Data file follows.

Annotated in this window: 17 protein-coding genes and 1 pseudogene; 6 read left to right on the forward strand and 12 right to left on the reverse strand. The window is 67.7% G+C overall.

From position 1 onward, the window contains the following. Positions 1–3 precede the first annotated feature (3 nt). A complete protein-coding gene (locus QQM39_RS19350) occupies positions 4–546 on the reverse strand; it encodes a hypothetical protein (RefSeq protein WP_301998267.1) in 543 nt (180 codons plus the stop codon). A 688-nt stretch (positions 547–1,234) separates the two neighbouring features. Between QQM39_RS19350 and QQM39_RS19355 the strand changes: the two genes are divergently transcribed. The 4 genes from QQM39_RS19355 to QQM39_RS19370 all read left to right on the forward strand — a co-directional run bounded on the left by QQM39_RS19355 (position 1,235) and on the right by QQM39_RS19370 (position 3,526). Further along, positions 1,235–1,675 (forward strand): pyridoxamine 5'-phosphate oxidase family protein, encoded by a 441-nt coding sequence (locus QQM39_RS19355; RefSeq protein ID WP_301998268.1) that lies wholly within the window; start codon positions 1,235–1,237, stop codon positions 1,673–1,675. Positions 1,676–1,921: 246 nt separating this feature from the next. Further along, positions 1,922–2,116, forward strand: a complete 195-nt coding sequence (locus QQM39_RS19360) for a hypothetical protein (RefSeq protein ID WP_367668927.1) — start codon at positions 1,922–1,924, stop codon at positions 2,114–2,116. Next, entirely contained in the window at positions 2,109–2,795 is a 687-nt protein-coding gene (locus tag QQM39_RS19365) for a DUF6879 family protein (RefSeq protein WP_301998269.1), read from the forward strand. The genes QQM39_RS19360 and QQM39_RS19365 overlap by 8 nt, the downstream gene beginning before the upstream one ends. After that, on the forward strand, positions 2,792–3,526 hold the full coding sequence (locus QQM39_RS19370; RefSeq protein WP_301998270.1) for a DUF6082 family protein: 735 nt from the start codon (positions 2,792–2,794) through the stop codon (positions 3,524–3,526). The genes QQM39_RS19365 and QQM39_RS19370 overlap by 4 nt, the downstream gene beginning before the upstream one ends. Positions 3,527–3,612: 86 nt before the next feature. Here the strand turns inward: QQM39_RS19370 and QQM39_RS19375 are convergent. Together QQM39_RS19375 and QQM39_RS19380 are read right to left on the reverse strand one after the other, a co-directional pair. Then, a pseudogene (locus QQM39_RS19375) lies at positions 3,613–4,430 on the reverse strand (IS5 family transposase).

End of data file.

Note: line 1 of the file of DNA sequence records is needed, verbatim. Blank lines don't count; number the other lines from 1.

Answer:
Annotated in this window: 17 protein-coding genes and 1 pseudogene; 6 read left to right on the forward strand and 12 right to left on the reverse strand. The window is 67.7% G+C overall.